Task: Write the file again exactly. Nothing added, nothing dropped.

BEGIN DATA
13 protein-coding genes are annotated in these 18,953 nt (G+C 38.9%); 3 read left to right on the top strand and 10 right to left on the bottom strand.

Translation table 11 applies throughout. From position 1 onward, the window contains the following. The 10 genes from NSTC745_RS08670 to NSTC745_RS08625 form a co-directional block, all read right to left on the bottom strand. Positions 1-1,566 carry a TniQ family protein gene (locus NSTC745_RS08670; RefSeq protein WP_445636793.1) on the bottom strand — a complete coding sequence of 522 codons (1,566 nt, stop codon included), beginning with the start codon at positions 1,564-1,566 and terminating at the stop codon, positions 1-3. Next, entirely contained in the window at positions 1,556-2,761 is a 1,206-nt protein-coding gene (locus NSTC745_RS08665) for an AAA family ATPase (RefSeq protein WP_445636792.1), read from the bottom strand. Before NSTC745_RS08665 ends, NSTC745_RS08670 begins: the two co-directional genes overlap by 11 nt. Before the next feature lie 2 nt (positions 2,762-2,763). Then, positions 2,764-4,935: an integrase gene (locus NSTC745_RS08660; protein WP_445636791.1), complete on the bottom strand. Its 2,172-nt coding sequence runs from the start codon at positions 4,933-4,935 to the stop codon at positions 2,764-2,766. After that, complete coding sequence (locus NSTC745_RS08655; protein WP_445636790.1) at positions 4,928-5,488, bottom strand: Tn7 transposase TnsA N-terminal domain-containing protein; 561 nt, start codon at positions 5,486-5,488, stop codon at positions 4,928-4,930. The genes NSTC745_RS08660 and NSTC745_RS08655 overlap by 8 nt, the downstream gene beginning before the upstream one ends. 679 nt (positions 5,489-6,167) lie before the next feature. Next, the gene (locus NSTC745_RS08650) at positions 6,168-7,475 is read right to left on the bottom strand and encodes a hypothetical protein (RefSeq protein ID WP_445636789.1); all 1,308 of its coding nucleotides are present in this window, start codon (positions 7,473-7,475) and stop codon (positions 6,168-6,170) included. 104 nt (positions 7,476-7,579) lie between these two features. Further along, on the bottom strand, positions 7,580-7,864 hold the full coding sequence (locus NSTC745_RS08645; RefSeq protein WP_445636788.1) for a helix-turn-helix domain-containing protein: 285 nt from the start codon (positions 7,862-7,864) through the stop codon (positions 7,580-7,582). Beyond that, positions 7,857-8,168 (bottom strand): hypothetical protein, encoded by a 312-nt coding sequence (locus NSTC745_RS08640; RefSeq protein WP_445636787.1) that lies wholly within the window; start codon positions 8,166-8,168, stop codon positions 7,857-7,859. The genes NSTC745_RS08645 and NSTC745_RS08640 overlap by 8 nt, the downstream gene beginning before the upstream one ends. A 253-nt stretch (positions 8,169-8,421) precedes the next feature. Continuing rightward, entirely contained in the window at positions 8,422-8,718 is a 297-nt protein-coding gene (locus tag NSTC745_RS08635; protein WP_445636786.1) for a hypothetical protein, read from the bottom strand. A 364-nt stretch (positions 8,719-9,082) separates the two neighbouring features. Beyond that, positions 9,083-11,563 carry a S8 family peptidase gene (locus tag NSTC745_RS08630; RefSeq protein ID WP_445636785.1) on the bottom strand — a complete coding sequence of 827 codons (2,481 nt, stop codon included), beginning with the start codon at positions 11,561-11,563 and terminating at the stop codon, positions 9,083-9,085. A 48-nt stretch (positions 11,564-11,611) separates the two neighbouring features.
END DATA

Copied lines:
13 protein-coding genes are annotated in these 18,953 nt (G+C 38.9%); 3 read left to right on the top strand and 10 right to left on the bottom strand.

Translation table 11 applies throughout. From position 1 onward, the window contains the following. The 10 genes from NSTC745_RS08670 to NSTC745_RS08625 form a co-directional block, all read right to left on the bottom strand. Positions 1-1,566 carry a TniQ family protein gene (locus NSTC745_RS08670; RefSeq protein WP_445636793.1) on the bottom strand — a complete coding sequence of 522 codons (1,566 nt, stop codon included), beginning with the start codon at positions 1,564-1,566 and terminating at the stop codon, positions 1-3. Next, entirely contained in the window at positions 1,556-2,761 is a 1,206-nt protein-coding gene (locus NSTC745_RS08665) for an AAA family ATPase (RefSeq protein WP_445636792.1), read from the bottom strand. Before NSTC745_RS08665 ends, NSTC745_RS08670 begins: the two co-directional genes overlap by 11 nt. Before the next feature lie 2 nt (positions 2,762-2,763). Then, positions 2,764-4,935: an integrase gene (locus NSTC745_RS08660; protein WP_445636791.1), complete on the bottom strand. Its 2,172-nt coding sequence runs from the start codon at positions 4,933-4,935 to the stop codon at positions 2,764-2,766. After that, complete coding sequence (locus NSTC745_RS08655; protein WP_445636790.1) at positions 4,928-5,488, bottom strand: Tn7 transposase TnsA N-terminal domain-containing protein; 561 nt, start codon at positions 5,486-5,488, stop codon at positions 4,928-4,930. The genes NSTC745_RS08660 and NSTC745_RS08655 overlap by 8 nt, the downstream gene beginning before the upstream one ends. 679 nt (positions 5,489-6,167) lie before the next feature. Next, the gene (locus NSTC745_RS08650) at positions 6,168-7,475 is read right to left on the bottom strand and encodes a hypothetical protein (RefSeq protein ID WP_445636789.1); all 1,308 of its coding nucleotides are present in this window, start codon (positions 7,473-7,475) and stop codon (positions 6,168-6,170) included. 104 nt (positions 7,476-7,579) lie between these two features. Further along, on the bottom strand, positions 7,580-7,864 hold the full coding sequence (locus NSTC745_RS08645; RefSeq protein WP_445636788.1) for a helix-turn-helix domain-containing protein: 285 nt from the start codon (positions 7,862-7,864) through the stop codon (positions 7,580-7,582). Beyond that, positions 7,857-8,168 (bottom strand): hypothetical protein, encoded by a 312-nt coding sequence (locus NSTC745_RS08640; RefSeq protein WP_445636787.1) that lies wholly within the window; start codon positions 8,166-8,168, stop codon positions 7,857-7,859. The genes NSTC745_RS08645 and NSTC745_RS08640 overlap by 8 nt, the downstream gene beginning before the upstream one ends. A 253-nt stretch (positions 8,169-8,421) precedes the next feature. Continuing rightward, entirely contained in the window at positions 8,422-8,718 is a 297-nt protein-coding gene (locus tag NSTC745_RS08635; protein WP_445636786.1) for a hypothetical protein, read from the bottom strand. A 364-nt stretch (positions 8,719-9,082) separates the two neighbouring features. Beyond that, positions 9,083-11,563 carry a S8 family peptidase gene (locus tag NSTC745_RS08630; RefSeq protein ID WP_445636785.1) on the bottom strand — a complete coding sequence of 827 codons (2,481 nt, stop codon included), beginning with the start codon at positions 11,561-11,563 and terminating at the stop codon, positions 9,083-9,085. A 48-nt stretch (positions 11,564-11,611) separates the two neighbouring features.